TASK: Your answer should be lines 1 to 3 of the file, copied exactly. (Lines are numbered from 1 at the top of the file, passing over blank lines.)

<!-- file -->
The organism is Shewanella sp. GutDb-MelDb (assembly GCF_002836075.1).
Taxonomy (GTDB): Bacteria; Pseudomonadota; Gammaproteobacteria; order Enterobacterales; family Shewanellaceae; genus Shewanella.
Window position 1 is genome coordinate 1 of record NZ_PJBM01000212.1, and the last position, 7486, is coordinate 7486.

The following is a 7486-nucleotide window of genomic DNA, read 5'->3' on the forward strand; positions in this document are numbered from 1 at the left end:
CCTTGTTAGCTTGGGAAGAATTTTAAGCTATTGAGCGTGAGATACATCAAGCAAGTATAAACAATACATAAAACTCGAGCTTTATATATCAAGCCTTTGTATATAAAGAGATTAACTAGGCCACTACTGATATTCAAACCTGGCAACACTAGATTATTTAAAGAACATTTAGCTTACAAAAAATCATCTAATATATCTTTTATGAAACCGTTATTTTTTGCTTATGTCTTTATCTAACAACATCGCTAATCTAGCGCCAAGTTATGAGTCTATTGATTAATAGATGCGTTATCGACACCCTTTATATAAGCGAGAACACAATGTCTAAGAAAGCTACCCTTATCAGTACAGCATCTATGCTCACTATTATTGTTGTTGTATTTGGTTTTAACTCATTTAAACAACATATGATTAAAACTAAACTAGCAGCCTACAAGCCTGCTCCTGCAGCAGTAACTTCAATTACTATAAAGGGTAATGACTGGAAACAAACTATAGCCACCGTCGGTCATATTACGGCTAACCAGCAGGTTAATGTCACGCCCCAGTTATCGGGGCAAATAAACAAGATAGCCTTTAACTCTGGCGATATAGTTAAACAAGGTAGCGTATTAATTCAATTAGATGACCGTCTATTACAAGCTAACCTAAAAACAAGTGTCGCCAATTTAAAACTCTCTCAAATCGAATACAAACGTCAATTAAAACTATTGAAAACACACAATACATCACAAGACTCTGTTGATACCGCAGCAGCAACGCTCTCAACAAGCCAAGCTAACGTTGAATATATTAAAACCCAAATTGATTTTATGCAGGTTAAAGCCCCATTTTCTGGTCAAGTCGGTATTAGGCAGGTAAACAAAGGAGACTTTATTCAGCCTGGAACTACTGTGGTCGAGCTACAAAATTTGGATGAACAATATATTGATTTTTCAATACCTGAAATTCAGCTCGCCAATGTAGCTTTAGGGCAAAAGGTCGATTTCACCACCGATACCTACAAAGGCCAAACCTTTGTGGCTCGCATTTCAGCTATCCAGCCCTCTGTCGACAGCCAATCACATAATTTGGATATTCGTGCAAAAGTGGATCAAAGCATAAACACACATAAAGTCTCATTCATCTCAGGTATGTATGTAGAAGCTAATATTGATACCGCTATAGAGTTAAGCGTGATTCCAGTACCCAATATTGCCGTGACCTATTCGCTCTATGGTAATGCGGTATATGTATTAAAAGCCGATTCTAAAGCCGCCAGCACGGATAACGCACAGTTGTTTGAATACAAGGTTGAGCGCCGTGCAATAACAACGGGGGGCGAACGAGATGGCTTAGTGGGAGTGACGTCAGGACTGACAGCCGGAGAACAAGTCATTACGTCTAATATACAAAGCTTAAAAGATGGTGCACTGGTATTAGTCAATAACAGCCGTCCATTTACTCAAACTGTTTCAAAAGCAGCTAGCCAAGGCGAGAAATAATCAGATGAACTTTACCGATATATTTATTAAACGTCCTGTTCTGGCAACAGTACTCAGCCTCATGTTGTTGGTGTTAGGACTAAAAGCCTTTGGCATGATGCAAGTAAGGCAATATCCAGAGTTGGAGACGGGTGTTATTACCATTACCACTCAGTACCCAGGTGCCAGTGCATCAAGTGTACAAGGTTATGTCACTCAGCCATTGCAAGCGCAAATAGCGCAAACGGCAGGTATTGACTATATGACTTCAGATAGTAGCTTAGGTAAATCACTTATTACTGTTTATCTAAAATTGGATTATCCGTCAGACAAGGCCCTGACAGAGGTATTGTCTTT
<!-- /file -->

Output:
The organism is Shewanella sp. GutDb-MelDb (assembly GCF_002836075.1).
Taxonomy (GTDB): Bacteria; Pseudomonadota; Gammaproteobacteria; order Enterobacterales; family Shewanellaceae; genus Shewanella.
Window position 1 is genome coordinate 1 of record NZ_PJBM01000212.1, and the last position, 7486, is coordinate 7486.